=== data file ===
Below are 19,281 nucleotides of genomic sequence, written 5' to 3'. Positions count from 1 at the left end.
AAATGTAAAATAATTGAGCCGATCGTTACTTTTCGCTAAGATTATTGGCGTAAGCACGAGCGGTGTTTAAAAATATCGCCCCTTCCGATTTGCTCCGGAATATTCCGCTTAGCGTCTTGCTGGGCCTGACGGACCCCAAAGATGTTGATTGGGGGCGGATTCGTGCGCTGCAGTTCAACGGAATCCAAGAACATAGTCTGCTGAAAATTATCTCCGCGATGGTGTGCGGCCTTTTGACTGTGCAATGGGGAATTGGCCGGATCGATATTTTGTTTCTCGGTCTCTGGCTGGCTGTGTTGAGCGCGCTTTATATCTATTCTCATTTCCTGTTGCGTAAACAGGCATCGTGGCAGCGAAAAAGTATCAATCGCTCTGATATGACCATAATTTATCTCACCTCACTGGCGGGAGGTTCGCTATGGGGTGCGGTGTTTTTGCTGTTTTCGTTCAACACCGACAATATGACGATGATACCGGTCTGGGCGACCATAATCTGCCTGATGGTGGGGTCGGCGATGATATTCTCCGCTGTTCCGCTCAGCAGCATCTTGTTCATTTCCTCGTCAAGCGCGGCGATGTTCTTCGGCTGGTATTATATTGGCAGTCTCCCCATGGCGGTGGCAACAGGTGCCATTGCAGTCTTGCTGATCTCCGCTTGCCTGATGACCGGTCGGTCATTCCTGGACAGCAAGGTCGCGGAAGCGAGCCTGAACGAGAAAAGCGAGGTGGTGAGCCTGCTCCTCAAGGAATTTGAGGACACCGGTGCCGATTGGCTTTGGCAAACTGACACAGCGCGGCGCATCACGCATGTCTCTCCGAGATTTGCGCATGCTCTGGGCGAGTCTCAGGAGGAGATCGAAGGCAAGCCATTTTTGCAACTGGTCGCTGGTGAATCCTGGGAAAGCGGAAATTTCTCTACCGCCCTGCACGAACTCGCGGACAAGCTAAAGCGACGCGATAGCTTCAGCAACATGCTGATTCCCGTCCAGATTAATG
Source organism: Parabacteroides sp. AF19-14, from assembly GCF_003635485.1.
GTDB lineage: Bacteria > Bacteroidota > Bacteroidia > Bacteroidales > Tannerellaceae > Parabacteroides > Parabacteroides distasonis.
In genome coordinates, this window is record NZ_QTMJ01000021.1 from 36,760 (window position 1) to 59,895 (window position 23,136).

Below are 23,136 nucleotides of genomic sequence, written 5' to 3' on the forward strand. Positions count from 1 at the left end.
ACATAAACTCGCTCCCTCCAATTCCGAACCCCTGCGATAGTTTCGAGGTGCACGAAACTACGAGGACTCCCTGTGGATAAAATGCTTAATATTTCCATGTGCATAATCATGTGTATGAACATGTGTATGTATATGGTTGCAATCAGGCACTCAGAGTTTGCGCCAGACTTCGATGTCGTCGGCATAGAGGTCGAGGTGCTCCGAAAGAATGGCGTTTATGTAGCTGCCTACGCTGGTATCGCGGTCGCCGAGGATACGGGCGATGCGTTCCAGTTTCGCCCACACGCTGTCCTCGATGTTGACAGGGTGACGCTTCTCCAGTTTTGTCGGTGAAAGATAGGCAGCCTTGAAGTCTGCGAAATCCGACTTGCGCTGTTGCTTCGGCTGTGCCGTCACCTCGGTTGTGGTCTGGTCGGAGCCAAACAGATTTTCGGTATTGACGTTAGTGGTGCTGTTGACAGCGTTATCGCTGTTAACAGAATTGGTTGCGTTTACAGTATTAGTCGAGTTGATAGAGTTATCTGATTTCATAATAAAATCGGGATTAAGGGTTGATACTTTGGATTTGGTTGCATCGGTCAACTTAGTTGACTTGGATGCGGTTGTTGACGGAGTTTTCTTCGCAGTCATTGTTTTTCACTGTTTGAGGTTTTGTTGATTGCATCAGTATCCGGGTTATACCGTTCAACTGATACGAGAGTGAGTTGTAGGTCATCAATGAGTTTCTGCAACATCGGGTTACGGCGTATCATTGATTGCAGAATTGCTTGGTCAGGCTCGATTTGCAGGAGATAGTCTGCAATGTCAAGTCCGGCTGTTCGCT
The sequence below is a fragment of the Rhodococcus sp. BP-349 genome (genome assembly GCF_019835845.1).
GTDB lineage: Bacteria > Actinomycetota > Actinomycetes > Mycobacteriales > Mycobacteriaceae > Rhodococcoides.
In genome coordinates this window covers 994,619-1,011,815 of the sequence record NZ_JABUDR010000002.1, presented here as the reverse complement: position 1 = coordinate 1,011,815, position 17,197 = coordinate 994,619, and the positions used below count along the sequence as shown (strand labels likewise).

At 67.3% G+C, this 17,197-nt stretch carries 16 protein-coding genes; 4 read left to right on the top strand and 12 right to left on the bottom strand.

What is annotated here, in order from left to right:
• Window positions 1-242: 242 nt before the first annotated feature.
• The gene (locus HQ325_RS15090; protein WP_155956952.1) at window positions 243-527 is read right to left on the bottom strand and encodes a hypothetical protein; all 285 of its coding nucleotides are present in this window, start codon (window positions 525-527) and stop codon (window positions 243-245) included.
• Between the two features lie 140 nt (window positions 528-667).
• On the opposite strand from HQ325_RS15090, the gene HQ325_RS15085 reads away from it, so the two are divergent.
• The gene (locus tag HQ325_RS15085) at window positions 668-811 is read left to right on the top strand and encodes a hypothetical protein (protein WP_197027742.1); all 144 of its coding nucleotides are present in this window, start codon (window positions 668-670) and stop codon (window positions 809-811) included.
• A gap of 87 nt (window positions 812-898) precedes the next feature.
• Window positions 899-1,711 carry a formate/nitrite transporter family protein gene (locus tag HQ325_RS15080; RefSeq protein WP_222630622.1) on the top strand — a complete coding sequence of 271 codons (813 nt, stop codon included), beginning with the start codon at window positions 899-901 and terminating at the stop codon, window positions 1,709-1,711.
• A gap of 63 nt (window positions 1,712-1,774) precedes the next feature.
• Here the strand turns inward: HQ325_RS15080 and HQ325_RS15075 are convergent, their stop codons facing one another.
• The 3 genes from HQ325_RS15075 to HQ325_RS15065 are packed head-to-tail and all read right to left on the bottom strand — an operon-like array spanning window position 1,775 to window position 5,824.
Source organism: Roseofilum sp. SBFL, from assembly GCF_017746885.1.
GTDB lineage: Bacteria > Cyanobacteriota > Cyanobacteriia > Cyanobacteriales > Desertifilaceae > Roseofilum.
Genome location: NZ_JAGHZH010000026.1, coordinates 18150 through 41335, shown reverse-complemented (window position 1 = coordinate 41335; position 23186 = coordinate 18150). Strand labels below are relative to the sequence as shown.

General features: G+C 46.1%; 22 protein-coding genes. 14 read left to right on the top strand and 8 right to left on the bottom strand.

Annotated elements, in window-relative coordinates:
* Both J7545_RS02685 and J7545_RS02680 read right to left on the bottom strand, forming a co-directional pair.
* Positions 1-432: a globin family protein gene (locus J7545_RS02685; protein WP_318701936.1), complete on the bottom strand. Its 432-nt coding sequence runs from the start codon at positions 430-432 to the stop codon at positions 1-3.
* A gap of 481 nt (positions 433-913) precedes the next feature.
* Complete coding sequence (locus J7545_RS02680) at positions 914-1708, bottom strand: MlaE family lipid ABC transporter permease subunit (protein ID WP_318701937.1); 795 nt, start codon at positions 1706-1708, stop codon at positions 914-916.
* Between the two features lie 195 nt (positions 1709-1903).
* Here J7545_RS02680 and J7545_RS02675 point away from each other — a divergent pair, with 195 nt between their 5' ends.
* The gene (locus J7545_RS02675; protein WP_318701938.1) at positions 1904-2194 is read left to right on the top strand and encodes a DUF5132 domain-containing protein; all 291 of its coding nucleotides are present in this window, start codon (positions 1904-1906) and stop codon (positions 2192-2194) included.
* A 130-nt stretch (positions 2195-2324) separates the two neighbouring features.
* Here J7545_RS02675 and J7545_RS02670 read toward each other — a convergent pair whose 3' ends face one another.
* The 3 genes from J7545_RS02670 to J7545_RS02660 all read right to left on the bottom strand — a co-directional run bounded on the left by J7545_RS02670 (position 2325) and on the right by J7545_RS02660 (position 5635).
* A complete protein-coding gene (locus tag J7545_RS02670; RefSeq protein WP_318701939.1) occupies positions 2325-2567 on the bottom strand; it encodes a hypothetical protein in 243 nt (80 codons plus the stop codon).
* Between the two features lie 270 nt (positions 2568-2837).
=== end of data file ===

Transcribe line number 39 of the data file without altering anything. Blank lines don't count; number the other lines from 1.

* Between the two features lie 270 nt (positions 2568-2837).